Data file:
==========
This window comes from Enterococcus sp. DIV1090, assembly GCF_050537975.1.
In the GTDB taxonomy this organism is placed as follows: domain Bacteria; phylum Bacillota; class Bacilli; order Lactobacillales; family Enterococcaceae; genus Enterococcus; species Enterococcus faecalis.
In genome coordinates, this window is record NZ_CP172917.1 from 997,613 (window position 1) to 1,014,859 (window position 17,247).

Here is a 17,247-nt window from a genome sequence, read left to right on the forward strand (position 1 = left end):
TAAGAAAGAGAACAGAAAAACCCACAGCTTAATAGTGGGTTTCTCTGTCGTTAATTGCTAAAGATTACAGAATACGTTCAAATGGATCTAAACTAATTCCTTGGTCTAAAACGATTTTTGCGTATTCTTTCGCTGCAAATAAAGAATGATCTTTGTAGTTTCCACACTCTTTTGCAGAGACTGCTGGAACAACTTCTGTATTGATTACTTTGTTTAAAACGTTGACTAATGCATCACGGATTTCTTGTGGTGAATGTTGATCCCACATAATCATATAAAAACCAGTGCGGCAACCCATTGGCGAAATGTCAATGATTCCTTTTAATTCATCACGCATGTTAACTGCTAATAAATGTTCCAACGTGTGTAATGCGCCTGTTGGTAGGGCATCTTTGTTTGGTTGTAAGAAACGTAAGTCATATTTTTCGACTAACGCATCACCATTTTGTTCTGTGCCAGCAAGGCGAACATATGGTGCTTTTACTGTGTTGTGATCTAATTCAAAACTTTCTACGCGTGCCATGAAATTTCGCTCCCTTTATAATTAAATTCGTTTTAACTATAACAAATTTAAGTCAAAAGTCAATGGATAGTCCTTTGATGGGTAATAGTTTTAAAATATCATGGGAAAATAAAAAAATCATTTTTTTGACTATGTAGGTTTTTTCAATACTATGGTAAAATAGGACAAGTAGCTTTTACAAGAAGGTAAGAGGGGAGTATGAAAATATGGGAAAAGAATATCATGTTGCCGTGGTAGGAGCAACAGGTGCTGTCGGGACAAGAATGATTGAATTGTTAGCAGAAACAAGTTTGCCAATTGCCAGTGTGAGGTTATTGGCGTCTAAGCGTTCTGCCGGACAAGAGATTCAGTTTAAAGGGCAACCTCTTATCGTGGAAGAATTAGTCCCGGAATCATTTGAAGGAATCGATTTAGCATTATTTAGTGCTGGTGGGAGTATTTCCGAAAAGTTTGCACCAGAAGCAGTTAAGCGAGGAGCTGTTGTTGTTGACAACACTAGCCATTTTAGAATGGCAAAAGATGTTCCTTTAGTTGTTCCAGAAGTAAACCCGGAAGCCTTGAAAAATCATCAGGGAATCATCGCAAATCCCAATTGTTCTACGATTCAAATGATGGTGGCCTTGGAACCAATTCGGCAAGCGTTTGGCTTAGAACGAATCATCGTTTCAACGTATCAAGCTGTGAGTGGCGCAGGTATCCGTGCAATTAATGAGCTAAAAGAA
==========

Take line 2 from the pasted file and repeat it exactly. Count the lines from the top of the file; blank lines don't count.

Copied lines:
In the GTDB taxonomy this organism is placed as follows: domain Bacteria; phylum Bacillota; class Bacilli; order Lactobacillales; family Enterococcaceae; genus Enterococcus; species Enterococcus faecalis.